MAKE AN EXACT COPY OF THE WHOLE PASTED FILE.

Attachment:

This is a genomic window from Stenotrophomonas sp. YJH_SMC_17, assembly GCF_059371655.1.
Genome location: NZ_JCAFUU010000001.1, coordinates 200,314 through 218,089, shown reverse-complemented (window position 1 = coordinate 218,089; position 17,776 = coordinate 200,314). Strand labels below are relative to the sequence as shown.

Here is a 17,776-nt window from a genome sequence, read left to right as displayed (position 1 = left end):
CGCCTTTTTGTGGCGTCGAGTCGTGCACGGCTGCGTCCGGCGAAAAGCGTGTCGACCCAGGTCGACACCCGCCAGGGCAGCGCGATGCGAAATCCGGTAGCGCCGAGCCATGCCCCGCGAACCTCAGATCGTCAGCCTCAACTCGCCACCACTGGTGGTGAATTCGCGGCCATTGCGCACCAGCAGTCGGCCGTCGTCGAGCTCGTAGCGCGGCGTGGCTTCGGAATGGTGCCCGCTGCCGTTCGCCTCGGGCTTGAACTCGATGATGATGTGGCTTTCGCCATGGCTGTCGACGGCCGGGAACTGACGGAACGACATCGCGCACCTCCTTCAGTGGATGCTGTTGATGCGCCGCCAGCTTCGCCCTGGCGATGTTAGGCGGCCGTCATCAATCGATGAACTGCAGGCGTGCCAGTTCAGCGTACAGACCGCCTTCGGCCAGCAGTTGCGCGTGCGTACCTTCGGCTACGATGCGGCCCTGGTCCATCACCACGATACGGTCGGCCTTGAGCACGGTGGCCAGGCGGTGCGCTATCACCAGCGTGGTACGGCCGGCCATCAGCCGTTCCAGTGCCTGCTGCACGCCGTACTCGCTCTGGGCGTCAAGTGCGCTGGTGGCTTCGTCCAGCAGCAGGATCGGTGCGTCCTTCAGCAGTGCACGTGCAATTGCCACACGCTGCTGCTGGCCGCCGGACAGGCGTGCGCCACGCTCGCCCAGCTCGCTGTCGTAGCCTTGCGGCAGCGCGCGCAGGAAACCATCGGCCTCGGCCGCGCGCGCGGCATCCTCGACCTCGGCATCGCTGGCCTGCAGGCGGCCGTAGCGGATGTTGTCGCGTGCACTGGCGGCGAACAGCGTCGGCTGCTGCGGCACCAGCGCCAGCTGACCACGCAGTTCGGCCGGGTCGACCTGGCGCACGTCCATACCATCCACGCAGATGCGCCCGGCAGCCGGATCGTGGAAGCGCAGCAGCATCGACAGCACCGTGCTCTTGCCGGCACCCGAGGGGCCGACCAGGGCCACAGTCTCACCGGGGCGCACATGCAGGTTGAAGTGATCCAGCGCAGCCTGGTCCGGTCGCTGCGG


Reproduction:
This is a genomic window from Stenotrophomonas sp. YJH_SMC_17, assembly GCF_059371655.1.
Genome location: NZ_JCAFUU010000001.1, coordinates 200,314 through 218,089, shown reverse-complemented (window position 1 = coordinate 218,089; position 17,776 = coordinate 200,314). Strand labels below are relative to the sequence as shown.

Here is a 17,776-nt window from a genome sequence, read left to right as displayed (position 1 = left end):
CGCCTTTTTGTGGCGTCGAGTCGTGCACGGCTGCGTCCGGCGAAAAGCGTGTCGACCCAGGTCGACACCCGCCAGGGCAGCGCGATGCGAAATCCGGTAGCGCCGAGCCATGCCCCGCGAACCTCAGATCGTCAGCCTCAACTCGCCACCACTGGTGGTGAATTCGCGGCCATTGCGCACCAGCAGTCGGCCGTCGTCGAGCTCGTAGCGCGGCGTGGCTTCGGAATGGTGCCCGCTGCCGTTCGCCTCGGGCTTGAACTCGATGATGATGTGGCTTTCGCCATGGCTGTCGACGGCCGGGAACTGACGGAACGACATCGCGCACCTCCTTCAGTGGATGCTGTTGATGCGCCGCCAGCTTCGCCCTGGCGATGTTAGGCGGCCGTCATCAATCGATGAACTGCAGGCGTGCCAGTTCAGCGTACAGACCGCCTTCGGCCAGCAGTTGCGCGTGCGTACCTTCGGCTACGATGCGGCCCTGGTCCATCACCACGATACGGTCGGCCTTGAGCACGGTGGCCAGGCGGTGCGCTATCACCAGCGTGGTACGGCCGGCCATCAGCCGTTCCAGTGCCTGCTGCACGCCGTACTCGCTCTGGGCGTCAAGTGCGCTGGTGGCTTCGTCCAGCAGCAGGATCGGTGCGTCCTTCAGCAGTGCACGTGCAATTGCCACACGCTGCTGCTGGCCGCCGGACAGGCGTGCGCCACGCTCGCCCAGCTCGCTGTCGTAGCCTTGCGGCAGCGCGCGCAGGAAACCATCGGCCTCGGCCGCGCGCGCGGCATCCTCGACCTCGGCATCGCTGGCCTGCAGGCGGCCGTAGCGGATGTTGTCGCGTGCACTGGCGGCGAACAGCGTCGGCTGCTGCGGCACCAGCGCCAGCTGACCACGCAGTTCGGCCGGGTCGACCTGGCGCACGTCCATACCATCCACGCAGATGCGCCCGGCAGCCGGATCGTGGAAGCGCAGCAGCATCGACAGCACCGTGCTCTTGCCGGCACCCGAGGGGCCGACCAGGGCCACAGTCTCACCGGGGCGCACATGCAGGTTGAAGTGATCCAGCGCAGCCTGGTCCGGTCGCTGCGG